First, I want to take a moment to say “thank you” to every one who came to my session at DevCon. I had a lot of fun doing it, and the feedback I have received through email and through my website has been really positive.  This makes me really happy!

I just received my evaluations back from FileMaker. These are really important, so thanks again to everyone who took the time fill one out. For me, the evaluations are all about learning how I can get better.  So like most DevCon Speakers, I spend some time going through them to see what I can learn.

First, the participation rate.  I know that my room sat 200 people, and they had to bring in some extra chairs so the total number was about 210 people.  Of those 210 people, 69 took the time to fill out an evaluation.  Thats about a 33% participation rate.  I am not sure where that stands in the participation rate for other sessions.  But I am going to guess thats pretty good.

Next, how did I do?  Well I am not going to talk too much about the positive remarks or the total score, because its just hard to do without sounding like A-hole.  And although I am grateful for all the positive remarks, and believe me I do care, I want to focus on some comments that show were I can improve.

Some people felt that I moved too fast. And I did, no question.  There was a lot to cover, and I really wanted to make sure that I gave people their money’s worth.  There were other good sessions at the same time as mine. I wanted to make sure that those folks who came to my session were rewarded with a lot of material.  But the reality is that it was a lot of material, and I jammed though it.  Perhaps next year I can split it into two topics and spend more time on each split.  I am not sure if FMI wants two sessions on “commit record”, but there is enough material to warrant it.

Some people felt that I was nervous.  The honest truth is that it isn’t nerves. I am not really nervous up there and I am not really scared.  I really like being the center of attention. But I am a high energy guy. I don’t have a low gear.  So some of that impression probably comes from that.

But most  of it probably comes from something that few people know about me. I stutter. I have since I was 2 years old.  It used to be debilitating.  25 years ago getting up in front of a room full of people would have been impossible for me. Today it isn’t really a problem, but it did leave me with some speech patterns that can easily be mis-interpreted as being nervous. People who stutter or used to stutter can instantly recognize these patterns for what they are, but for others it can come off like being nervous.  Slowing down helps, so I can work that some more, but honestly it may never go away completely.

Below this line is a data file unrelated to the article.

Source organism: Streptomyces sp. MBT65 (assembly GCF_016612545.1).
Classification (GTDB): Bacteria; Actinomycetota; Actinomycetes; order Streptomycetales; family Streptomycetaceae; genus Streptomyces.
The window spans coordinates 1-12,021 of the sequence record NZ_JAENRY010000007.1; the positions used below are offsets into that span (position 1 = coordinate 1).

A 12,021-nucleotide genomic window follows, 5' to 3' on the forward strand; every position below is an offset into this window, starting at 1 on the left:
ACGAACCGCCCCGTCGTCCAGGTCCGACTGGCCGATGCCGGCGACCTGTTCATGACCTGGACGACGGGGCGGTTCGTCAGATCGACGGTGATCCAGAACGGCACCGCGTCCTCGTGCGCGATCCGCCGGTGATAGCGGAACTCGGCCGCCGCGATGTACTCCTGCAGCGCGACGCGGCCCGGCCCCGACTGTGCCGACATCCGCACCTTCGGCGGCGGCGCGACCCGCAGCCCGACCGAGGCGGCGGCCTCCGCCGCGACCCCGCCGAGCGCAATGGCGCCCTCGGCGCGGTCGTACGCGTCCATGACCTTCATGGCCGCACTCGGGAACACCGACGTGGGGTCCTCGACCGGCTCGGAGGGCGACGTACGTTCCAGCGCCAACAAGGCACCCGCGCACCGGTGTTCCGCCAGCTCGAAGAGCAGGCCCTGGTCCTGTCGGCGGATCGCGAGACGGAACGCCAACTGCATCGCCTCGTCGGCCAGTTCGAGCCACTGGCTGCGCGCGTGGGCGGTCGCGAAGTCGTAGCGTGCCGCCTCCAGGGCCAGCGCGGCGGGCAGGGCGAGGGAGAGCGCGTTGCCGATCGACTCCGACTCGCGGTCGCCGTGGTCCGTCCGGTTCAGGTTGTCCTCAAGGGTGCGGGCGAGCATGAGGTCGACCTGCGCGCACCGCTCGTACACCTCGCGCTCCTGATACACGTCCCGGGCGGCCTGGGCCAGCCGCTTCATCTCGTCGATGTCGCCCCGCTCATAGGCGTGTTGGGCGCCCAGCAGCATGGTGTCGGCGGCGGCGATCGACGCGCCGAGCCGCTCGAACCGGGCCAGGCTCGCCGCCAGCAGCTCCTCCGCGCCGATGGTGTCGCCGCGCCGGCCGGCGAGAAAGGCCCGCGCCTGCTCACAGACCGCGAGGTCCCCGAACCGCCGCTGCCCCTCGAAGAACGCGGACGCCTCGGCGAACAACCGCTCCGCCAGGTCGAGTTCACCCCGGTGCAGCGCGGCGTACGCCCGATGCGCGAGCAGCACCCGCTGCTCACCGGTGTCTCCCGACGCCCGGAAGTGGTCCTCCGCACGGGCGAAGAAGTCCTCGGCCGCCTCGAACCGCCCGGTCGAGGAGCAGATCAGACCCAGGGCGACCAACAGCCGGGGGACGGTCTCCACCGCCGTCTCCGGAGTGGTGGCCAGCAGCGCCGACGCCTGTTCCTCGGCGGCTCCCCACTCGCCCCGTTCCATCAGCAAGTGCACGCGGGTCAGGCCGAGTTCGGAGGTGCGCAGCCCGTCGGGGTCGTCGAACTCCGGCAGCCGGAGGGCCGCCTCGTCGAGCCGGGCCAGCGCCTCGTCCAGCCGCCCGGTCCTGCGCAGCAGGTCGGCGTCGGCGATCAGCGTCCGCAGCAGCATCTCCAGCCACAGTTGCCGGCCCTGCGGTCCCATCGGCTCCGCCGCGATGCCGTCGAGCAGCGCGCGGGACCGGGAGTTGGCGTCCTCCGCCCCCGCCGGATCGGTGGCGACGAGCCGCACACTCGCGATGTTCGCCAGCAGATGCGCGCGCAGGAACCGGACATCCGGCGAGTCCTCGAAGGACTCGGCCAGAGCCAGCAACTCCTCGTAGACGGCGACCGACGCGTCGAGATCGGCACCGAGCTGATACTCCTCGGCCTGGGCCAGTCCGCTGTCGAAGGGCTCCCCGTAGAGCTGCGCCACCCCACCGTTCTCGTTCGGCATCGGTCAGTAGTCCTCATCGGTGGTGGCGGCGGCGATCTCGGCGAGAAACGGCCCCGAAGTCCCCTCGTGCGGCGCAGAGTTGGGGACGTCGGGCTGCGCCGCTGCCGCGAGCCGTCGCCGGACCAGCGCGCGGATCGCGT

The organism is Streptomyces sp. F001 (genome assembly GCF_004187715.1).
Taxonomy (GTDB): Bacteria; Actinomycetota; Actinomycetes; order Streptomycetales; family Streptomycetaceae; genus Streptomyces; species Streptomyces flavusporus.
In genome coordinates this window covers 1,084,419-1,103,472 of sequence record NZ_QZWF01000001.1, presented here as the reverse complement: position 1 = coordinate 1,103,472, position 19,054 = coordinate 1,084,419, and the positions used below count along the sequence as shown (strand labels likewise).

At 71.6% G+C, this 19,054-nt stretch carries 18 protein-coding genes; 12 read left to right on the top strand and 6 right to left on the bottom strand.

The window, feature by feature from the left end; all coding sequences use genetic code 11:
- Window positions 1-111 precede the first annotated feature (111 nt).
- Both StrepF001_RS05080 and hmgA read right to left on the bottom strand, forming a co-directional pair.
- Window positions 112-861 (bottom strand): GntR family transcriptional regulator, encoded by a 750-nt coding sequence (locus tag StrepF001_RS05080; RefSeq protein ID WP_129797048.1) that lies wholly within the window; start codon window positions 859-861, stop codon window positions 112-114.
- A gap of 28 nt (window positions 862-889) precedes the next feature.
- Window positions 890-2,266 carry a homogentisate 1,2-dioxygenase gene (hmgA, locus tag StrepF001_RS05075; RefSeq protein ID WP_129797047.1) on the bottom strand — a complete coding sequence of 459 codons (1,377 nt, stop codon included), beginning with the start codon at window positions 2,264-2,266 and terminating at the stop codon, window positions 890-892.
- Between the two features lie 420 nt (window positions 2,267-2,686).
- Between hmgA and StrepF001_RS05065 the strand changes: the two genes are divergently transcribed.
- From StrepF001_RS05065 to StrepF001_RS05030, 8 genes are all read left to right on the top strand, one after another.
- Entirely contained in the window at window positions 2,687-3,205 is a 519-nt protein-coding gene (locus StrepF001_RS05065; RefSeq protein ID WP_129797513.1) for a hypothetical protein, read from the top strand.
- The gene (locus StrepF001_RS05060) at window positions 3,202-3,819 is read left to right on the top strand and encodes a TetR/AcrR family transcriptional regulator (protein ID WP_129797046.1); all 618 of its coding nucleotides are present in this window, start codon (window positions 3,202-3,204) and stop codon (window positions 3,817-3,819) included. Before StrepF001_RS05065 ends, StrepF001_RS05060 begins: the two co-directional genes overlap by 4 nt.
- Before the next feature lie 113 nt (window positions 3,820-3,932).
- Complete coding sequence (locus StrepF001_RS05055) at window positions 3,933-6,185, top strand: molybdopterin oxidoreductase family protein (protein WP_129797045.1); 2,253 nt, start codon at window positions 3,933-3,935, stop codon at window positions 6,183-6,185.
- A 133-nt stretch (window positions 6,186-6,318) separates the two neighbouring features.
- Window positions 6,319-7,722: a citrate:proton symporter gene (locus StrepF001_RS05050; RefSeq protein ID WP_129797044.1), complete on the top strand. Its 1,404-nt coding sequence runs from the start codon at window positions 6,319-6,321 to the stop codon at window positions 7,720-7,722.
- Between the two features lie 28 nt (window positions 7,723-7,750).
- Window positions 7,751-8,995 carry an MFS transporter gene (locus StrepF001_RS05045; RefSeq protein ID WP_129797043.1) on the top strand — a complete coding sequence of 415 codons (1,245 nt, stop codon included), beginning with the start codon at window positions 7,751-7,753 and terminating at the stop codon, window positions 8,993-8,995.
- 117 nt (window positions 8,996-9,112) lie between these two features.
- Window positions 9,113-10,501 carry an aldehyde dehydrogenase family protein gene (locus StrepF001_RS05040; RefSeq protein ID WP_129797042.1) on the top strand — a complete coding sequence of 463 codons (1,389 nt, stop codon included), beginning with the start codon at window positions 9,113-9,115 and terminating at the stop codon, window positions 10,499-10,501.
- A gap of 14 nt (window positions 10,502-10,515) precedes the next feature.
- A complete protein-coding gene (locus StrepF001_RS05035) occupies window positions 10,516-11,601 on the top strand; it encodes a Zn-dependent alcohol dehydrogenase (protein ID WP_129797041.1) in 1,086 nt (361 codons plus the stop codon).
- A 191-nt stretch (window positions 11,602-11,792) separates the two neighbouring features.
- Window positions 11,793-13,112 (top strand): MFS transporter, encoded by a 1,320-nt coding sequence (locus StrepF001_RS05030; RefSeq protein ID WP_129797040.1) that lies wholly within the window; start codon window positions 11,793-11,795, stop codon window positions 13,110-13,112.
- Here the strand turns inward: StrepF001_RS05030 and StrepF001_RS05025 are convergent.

The last bit of feedback was that I didn’t stick to the course description.  One person in particular came to my session to get the answer to two questions, and I didn’t answer them. They were “disappointed”.  This is the one that I am the sorriest about.  Here were the two question this person wanted answered.

  • What to do about committing records when a phone call interrupts a script.
  • What to do about two users in the same record at the same time.

That person had a point. According to the description, I should have covered those topics very thoroughly.  Although I feel I did touch on them, I didn’t give them the same weight that they got in the session description.  That stinks.

In my defense I will say that we have to write the session description 6 to 8 months before we give it. Its really hard to stick to that same outline. Things change. What seemed important in the dark cold nights of January seems less so under the endless summer sun of July.

But really, that’s no excuse.  This person came to my session to get answers to questions that I probably should have covered, based on the session description.  I am sorry about that. Next year if I am lucky enough to speak, I will try to stick closer to the sessions description.   Also I will try to answer those two questions in blog posts in the next couple of months.

So that is what I learned based on the speaker evaluations from this years DevCon.  Thanks again to everyone who came, and who filled out the evaluations.  And a special thanks to those of you who pointed out where I can do better.

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